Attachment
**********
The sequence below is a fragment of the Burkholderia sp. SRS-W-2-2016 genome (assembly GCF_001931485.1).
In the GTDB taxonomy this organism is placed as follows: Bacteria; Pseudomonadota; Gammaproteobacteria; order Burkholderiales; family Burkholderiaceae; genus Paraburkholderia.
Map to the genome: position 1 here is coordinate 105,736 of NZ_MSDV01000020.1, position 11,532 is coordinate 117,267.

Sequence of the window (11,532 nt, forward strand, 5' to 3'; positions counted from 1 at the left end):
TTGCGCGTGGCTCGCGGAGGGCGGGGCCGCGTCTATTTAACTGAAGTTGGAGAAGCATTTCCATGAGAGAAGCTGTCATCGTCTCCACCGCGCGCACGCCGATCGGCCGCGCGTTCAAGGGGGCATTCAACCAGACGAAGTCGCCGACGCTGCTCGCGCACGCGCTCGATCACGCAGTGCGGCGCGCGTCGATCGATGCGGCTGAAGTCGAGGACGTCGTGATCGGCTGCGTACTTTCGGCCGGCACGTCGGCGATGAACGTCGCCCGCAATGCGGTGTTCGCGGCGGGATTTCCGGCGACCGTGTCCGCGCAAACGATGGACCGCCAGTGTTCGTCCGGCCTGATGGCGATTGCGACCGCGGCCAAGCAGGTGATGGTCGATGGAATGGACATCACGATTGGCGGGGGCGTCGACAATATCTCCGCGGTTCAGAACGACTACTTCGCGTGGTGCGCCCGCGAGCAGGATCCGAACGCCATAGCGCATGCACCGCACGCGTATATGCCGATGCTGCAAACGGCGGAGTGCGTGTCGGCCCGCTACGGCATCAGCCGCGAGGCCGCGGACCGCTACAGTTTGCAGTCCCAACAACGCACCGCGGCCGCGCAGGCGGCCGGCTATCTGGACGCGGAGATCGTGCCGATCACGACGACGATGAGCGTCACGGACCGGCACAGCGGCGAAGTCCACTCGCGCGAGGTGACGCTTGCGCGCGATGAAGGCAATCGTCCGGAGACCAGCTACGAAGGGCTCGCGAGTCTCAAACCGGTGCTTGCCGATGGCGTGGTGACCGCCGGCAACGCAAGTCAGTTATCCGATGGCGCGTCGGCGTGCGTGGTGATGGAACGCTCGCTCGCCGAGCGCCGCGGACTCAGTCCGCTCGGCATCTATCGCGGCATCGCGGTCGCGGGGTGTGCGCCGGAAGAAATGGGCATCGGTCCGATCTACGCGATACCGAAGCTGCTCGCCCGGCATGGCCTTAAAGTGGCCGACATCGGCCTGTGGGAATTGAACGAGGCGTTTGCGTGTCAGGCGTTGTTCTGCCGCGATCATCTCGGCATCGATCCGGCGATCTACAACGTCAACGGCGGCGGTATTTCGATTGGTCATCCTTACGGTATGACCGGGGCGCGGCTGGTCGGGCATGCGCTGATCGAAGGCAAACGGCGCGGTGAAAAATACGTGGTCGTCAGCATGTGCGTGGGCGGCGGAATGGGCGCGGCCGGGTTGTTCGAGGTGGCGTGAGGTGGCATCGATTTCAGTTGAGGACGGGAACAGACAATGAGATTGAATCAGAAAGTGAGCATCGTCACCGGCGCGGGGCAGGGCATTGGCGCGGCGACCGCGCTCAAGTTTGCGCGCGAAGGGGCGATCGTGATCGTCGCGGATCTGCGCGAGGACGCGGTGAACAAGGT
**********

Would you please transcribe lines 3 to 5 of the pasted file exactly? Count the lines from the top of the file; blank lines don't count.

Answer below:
Map to the genome: position 1 here is coordinate 105,736 of NZ_MSDV01000020.1, position 11,532 is coordinate 117,267.

Sequence of the window (11,532 nt, forward strand, 5' to 3'; positions counted from 1 at the left end):
TTGCGCGTGGCTCGCGGAGGGCGGGGCCGCGTCTATTTAACTGAAGTTGGAGAAGCATTTCCATGAGAGAAGCTGTCATCGTCTCCACCGCGCGCACGCCGATCGGCCGCGCGTTCAAGGGGGCATTCAACCAGACGAAGTCGCCGACGCTGCTCGCGCACGCGCTCGATCACGCAGTGCGGCGCGCGTCGATCGATGCGGCTGAAGTCGAGGACGTCGTGATCGGCTGCGTACTTTCGGCCGGCACGTCGGCGATGAACGTCGCCCGCAATGCGGTGTTCGCGGCGGGATTTCCGGCGACCGTGTCCGCGCAAACGATGGACCGCCAGTGTTCGTCCGGCCTGATGGCGATTGCGACCGCGGCCAAGCAGGTGATGGTCGATGGAATGGACATCACGATTGGCGGGGGCGTCGACAATATCTCCGCGGTTCAGAACGACTACTTCGCGTGGTGCGCCCGCGAGCAGGATCCGAACGCCATAGCGCATGCACCGCACGCGTATATGCCGATGCTGCAAACGGCGGAGTGCGTGTCGGCCCGCTACGGCATCAGCCGCGAGGCCGCGGACCGCTACAGTTTGCAGTCCCAACAACGCACCGCGGCCGCGCAGGCGGCCGGCTATCTGGACGCGGAGATCGTGCCGATCACGACGACGATGAGCGTCACGGACCGGCACAGCGGCGAAGTCCACTCGCGCGAGGTGACGCTTGCGCGCGATGAAGGCAATCGTCCGGAGACCAGCTACGAAGGGCTCGCGAGTCTCAAACCGGTGCTTGCCGATGGCGTGGTGACCGCCGGCAACGCAAGTCAGTTATCCGATGGCGCGTCGGCGTGCGTGGTGATGGAACGCTCGCTCGCCGAGCGCCGCGGACTCAGTCCGCTCGGCATCTATCGCGGCATCGCGGTCGCGGGGTGTGCGCCGGAAGAAATGGGCATCGGTCCGATCTACGCGATACCGAAGCTGCTCGCCCGGCATGGCCTTAAAGTGGCCGACATCGGCCTGTGGGAATTGAACGAGGCGTTTGCGTGTCAGGCGTTGTTCTGCCGCGATCATCTCGGCATCGATCCGGCGATCTACAACGTCAACGGCGGCGGTATTTCGATTGGTCATCCTTACGGTATGACCGGGGCGCGGCTGGTCGGGCATGCGCTGATCGAAGGCAAACGGCGCGGTGAAAAATACGTGGTCGTCAGCATGTGCGTGGGCGGCGGAATGGGCGCGGCCGGGTTGTTCGAGGTGGCGTGAGGTGGCATCGATTTCAGTTGAGGACGGGAACAGACAATGAGATTGAATCAGAAAGTGAGCATCGTCACCGGCGCGGGGCAGGGCATTGGCGCGGCGACCGCGCTCAAGTTTGCGCGCGAAGGGGCGATCGTGATCGTCGCGGATCTGCGCGAGGACGCGGTGAACAAGGT